Who made your clothes?
I recall the first time that I asked myself this question, as I stared at the tag on a shirt I had recently bought on sale; ‘Made in China’, it declared. For the first time in my twenty-three years of wearing clothing, I realised that this tag actually didn’t tell me all that much about who made my clothes. Who grew and picked the cotton to weave into fabric? Who sewed that fabric into a shirt I bought on sale – and paying far less than makes sense when you stop and think about each of the stages of making a single piece of clothing – which begged an even more pressing question: were the people who made my clothes paid a fair wage for doing so?
The savings we make from buying a cheap piece of clothing have to come from somewhere along the supply chain; paying workers a pittance for long hours and taking shortcuts on workplace health and safety. Cheap clothes are only cheap because they are made using cheap labour in undignified and sometimes dangerous conditions.
Cheap labour comes at an enormous human cost. Six months after I first questioned who made my clothes, a sub-standard garment factory in Bangladesh collapsed. The collapse of the Rana Plaza factory on 24 April 2013 killed 1,134 garment workers who were producing cheap clothes for global fashion retailers, including Mango and Primark. Numerous brands plead ignorance and denied operating out of Rana Plaza – until their labels were unearthed in the rubble. Another 2,500 people were injured in the collapse. For many of the affected workers and their families, this meant losing their livelihoods and sliding deeper into the cycle of poverty.
We need change. We need a Fashion Revolution.
Fashion Revolution is a global campaign that calls on consumers to ask brands #whomademyclothes. Designed to mark the anniversary of the Rana Plaza collapse, Fashion Revolution aims to raise awareness of the true cost of fashion. Though Fashion Revolution is an opportunity to recognise the dark side of the fashion industry, it is also an opportunity to shine a light on the progress that we have already made. You only have to look at the growing list of ethical brands involved in creating a more sustainable and ethical future to know that change in the fashion industry is possible.
One such brand is the hat company, Pachacuti – the first World Fair Trade Organization. Creator of Pachacuti, Carry Somers, is also the brain behind the concept of Fashion Revolution.
But it’s not just ethical fashion pioneers like Carry who have a role to play in improving the ethics of the fashion industry. We consumers are incredibly powerful.
There exists an intricate relationship between companies and consumers. For companies, the natural tendency is to want to make a profit, which involves either selling clothing for more or making clothing for less. When we as consumers buy cheap clothing, we tacitly approve companies engaging cheap labour in order to make clothing for less – and thus profit more.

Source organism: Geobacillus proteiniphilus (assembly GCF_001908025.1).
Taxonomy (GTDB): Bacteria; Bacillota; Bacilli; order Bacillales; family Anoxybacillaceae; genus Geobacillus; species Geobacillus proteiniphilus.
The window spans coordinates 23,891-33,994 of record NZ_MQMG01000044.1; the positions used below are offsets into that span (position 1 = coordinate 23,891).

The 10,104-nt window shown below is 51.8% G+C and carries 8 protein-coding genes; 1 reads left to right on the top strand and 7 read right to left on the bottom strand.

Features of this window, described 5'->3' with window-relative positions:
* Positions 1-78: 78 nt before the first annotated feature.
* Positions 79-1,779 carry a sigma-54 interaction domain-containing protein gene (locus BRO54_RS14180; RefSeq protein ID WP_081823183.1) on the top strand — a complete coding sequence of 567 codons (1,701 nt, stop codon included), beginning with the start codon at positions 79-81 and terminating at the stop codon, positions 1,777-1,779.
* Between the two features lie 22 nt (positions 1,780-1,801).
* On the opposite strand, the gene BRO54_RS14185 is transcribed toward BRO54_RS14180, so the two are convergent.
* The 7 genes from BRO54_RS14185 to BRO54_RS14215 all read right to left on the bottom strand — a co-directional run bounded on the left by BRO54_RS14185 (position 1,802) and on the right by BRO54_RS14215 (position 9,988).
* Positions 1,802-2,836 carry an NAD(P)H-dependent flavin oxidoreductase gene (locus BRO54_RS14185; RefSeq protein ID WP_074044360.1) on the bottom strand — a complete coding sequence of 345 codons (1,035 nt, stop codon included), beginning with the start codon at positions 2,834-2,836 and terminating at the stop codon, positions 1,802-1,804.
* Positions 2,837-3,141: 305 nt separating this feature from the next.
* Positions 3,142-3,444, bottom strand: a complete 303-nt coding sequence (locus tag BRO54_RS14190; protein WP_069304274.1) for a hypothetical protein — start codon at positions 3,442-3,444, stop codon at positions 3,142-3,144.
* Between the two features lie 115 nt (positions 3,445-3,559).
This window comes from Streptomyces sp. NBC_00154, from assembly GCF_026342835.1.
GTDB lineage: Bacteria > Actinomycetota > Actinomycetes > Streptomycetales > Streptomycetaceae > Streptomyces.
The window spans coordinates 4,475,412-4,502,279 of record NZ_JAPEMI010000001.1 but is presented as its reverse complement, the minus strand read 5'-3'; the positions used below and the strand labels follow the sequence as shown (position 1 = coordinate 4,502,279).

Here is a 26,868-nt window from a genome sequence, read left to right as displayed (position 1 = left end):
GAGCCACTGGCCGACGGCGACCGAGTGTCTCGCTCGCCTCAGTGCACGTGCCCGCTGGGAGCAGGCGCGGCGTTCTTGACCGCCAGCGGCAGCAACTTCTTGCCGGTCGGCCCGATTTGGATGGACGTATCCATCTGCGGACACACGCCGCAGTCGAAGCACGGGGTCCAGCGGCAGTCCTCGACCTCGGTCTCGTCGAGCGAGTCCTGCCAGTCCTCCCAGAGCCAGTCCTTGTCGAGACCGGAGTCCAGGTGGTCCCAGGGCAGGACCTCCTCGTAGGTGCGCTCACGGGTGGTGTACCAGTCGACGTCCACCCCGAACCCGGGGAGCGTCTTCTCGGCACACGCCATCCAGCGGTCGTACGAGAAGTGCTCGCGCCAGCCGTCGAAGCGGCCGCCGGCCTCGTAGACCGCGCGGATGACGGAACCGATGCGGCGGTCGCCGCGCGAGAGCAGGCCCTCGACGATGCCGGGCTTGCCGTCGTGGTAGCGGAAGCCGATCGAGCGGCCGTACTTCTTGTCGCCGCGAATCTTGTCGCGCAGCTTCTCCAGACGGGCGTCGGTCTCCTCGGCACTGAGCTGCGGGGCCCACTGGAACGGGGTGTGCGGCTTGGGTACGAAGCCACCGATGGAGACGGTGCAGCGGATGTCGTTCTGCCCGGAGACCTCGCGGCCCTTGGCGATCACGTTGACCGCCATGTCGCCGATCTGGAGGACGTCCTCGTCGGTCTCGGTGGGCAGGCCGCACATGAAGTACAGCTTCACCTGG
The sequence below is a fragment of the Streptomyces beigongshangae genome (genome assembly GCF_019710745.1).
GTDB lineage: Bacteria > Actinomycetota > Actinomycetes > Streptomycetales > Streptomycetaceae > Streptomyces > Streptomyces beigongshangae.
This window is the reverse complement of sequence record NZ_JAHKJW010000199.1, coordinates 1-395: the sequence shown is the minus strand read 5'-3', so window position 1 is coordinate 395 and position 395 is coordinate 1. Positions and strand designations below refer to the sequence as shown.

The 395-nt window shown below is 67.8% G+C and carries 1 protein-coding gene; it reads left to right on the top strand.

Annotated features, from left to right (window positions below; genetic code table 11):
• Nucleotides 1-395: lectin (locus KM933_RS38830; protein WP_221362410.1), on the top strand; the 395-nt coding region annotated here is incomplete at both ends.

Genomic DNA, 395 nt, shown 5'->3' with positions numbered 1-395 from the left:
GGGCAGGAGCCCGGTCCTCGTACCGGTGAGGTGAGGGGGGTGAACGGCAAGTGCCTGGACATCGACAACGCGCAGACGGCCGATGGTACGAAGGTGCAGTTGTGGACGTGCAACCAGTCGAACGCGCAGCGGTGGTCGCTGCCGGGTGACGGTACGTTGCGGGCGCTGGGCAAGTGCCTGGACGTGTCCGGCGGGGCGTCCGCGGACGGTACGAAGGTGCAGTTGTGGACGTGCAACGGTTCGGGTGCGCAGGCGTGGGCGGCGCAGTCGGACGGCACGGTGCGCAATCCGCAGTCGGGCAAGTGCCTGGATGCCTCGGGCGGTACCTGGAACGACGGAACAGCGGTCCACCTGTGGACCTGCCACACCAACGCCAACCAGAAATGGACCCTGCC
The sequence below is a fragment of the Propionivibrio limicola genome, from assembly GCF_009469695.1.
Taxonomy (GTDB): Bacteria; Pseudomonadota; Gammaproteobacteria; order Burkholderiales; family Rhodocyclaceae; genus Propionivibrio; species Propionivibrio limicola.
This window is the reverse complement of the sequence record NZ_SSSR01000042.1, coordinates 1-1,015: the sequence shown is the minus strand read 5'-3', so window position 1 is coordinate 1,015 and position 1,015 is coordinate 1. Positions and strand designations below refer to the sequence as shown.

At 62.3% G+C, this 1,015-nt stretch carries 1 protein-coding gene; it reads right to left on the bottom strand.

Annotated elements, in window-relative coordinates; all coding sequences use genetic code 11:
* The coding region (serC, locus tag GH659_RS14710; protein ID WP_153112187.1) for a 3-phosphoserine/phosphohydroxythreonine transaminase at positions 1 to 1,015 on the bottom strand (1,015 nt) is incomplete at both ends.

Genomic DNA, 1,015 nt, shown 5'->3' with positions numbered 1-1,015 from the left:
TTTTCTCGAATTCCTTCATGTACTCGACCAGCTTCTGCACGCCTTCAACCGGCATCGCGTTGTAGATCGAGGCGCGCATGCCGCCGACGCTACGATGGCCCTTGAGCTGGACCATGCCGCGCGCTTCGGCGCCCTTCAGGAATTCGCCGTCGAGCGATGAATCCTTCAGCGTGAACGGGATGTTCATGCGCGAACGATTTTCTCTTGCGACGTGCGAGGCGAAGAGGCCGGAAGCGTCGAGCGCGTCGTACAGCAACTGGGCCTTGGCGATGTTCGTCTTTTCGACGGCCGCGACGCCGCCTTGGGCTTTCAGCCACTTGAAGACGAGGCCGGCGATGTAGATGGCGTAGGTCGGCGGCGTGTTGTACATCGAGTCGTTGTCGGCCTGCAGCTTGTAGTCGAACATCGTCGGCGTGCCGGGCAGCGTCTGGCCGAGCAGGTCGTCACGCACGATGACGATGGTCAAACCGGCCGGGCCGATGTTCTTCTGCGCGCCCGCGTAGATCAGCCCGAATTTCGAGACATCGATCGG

Conversely, companies depend on our purchases to turn a profit. And so a collective change in the habits of buyers will change the fashion industry for the better.
What about beyond Fashion Revolution Day?
As Anna Lappé so elegantly put it, ‘every time you spend money, you’re casting a vote for the kind of world you want.’ So why not use your purchases to support ethical brands that are creating positive, not negative, impacts on the planet and the people we share this planet with?
In the three years since the collapse of Rana Plaza, I have seen enormous change. The list of ethical brands is growing. The number of voices calling for change is growing. Ethical fashion is becoming the ‘buzzword’; even mainstream platforms are promoting it!
But it can be still daunting to change the way that you shop. Where do you start? The simple answer is to start where you are; whatever you need to replace next – be it a pair of jeans, a handbag, a scarf – look for an ethical alternative to the choices you would ordinarily make. There are some comprehensive, but no means exhaustive, ethical directories all over the Internet try using Good On You, Shop Ethical! or Good Guide to assess the products you would usually buy against environmental and social impact (all three websites also have apps that you can use when on the go).
Whether you choose to catalyse change in the fashion industry by using your money, using your voice, or both – commit to change. Even seemingly small steps, such as one social media post asking #whomademyclothes or one ethical purchase, all help to build a social movement for change. If enough of us slow down to ask #whomademyclothes and make more ethical shopping purchases (not just on Fashion Revolution Day or in Fashion Revolution Week, but all year) the fashion industry has no choice but to listen and respond. The result is a fairer world for us all – and isn’t that worth more than a $7 shirt that loses its shape after two washes?
This article first appeared on The Ethical Consumer, which is no longer operating, so I am republishing it here.